Seth Bertram Benson
Associate Professor of Zoology, Emeritus
1905 – 2005
Seth Benson was a mainstay in the life of the Museum of Vertebrate Zoology (MVZ) for almost 40 years. He retired in 1969, and died on August 2, 2005, at his home in Inverness (California), three months after his 100th birthday. At his 100th birthday party, he agreed to have one of us (K.K.) record an oral history from him as long as it was “soon,” and this was accomplished on May 23.
Benson was born on May 7, 1905 in Kern, California (near Bakersfield). His family soon moved to Two Harbors, Minnesota (1911-1914), but then returned to California, where they lived in San Fernando until 1923. Seth received a bachelor’s degree in zoology from the University of California, Berkeley, in 1928, and a Ph.D. in 1933 under the sponsorship of Joseph Grinnell, director of MVZ. He was elected to Phi Beta Kappa and Phi Sigma in 1927, and to Sigma Xi in 1930. He married Helen Emma Dennis on December 28, 1928 in Berkeley. After completing his graduate studies, he continued for an additional year to hold a position of assistant curator, an appointment that began in 1932. Then he was appointed (1934-35) assistant curator of mammals at the Museum of Zoology, University of Michigan. Thereafter he returned to Berkeley to assume appointment as instructor in vertebrate zoology and assistant curator of mammals in MVZ effective July 1, 1935. Fortuitously, this position became available after Robert T. Orr, formerly of the California Academy of Sciences, declined an offer for the job.
Seth Benson was promoted to assistant professor of zoology in 1940 and to associate professor and associate curator of mammals in 1945. His research centered on the systematics and evolution of mammals, especially of the American Southwest. He was best known for his monograph based on his doctoral research concerning the evolution of color morphs in desert rodents living on different soil types, ranging from white sands to black lava, in New Mexico. This was at a time when natural selection was not universally accepted by biologists, and hence his research was much appreciated and widely acknowledged as a classic. He published 42 papers during his career, the last in 1961 on a nomenclatural problem in trout. He set high standards for research both for his students and for himself. His colleagues generally felt that his limited publication record did not reflect his actual intellectual achievements, but rather his own self-imposed goals of perfection. His skills as an editor were widely appreciated and utilized by students and colleagues, and he was on the editorial board of the University of California Press in the early 1960s, and of Tulane University in 1953-54.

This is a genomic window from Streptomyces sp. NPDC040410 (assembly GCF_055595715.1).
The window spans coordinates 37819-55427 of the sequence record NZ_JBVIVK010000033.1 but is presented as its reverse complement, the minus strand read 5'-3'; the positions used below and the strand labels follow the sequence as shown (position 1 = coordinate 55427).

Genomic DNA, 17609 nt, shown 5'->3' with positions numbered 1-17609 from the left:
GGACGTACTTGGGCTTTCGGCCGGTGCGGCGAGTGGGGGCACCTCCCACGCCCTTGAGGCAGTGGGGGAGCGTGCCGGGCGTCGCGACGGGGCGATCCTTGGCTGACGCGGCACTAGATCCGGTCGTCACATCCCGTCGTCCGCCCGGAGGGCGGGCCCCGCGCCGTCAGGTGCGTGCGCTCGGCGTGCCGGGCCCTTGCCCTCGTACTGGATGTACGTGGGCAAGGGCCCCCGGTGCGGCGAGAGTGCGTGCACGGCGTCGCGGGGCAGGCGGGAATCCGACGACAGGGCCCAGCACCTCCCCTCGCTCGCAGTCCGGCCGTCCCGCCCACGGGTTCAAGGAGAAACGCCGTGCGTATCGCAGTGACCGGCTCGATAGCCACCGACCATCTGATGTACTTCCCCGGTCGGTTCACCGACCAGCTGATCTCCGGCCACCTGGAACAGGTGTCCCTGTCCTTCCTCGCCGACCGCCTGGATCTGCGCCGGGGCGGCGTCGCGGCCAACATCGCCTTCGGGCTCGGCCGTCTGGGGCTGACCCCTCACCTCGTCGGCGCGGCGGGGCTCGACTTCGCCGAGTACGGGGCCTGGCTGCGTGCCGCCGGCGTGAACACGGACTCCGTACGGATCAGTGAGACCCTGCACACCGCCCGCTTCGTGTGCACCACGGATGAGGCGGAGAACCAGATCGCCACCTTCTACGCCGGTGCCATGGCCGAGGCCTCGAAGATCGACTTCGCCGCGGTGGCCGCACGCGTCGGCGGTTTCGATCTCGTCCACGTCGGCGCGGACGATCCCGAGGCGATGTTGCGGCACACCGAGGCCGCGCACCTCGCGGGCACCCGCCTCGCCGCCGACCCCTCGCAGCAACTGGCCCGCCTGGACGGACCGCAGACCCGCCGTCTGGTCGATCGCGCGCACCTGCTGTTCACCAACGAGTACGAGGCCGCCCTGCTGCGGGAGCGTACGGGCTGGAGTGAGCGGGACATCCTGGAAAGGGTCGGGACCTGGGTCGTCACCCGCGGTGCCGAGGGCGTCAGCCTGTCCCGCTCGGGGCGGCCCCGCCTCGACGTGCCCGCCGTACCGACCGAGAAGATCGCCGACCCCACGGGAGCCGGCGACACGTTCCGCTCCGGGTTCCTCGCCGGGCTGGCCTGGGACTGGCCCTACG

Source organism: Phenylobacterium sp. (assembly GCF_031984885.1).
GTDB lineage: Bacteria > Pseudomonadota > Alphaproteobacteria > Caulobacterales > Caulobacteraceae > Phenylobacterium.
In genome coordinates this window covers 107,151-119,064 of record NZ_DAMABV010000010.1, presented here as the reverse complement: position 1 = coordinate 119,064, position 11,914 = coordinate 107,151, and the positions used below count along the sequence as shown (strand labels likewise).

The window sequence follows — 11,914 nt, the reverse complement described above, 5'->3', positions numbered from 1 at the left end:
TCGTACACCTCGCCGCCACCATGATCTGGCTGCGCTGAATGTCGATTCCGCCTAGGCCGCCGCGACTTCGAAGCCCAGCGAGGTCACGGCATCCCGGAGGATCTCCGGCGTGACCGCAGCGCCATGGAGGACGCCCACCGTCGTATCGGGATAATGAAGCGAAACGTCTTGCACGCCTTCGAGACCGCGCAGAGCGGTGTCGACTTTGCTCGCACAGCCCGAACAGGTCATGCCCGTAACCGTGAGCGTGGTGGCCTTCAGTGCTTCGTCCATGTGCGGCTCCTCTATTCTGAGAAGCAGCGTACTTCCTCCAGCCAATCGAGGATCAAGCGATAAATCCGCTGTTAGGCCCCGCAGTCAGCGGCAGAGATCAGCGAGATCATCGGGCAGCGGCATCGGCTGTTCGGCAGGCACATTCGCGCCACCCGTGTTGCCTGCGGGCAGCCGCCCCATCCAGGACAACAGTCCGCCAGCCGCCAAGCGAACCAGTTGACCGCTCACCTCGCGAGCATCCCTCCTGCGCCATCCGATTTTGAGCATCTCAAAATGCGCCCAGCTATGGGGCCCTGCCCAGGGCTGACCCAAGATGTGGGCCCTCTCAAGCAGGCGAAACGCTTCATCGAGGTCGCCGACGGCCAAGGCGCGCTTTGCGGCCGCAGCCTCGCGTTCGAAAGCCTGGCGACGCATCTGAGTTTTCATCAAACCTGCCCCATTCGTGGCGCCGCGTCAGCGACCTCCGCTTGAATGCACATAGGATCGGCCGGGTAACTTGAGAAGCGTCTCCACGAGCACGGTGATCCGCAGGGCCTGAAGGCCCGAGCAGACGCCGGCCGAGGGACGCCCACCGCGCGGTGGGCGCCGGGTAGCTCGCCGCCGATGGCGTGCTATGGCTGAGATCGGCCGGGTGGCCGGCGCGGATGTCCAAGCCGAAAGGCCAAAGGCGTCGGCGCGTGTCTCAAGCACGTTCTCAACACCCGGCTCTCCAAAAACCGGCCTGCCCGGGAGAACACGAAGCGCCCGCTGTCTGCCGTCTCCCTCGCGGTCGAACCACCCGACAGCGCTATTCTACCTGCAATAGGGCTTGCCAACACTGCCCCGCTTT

Benson’s teaching assignments centered on the biology of mammals. His primary course was mammalogy, which he taught from about 1953 through 1968. He also regularly gave the mammal part of the museum’s classic course in vertebrate natural history (1935-1968). From 1936 to 1946, he contributed to a course called Economic Vertebrate Zoology, which was a forerunner of later offerings in wildlife management and ecology. On the graduate level, he frequently gave a seminar course on speciation. At least six Ph.D. students finished their studies under his mentoring. His contributions to the collections of the museum were of monumental importance. He donated 13,639 of his own specimens, contributed 1,262 catalogued photographs, and produced 25 bound volumes of his field notes.
Seth participated to a moderate degree in professional organizations. He was recording secretary of the American Society of Mammalogists from 1942 to 1947, and an elected director for a 3-year term (1947-1949). For at least three short periods he served, in the absence of the director, as acting director of MVZ. Benson was active in the Biosystematists, a Bay Area group of evolutionary biologists that met once a month, and served as its secretary for three years (1957-1960). In 1960-61, he was president of the Pacific Section of the Society for Systematic Zoology. And of course he served on various departmental and college committees.
After retirement, Benson moved to Inverness, donating his house in Kensington to the University. In his new home, he became active in local politics, often writing letters for the local newspapers. He also pursued research on the feeding ecology of hummingbirds, adorning his study walls with large graphs full of data. He is survived by three nieces and one nephew. Seth’s wife Emma predeceased him by several years.
William Z. Lidicker Jr.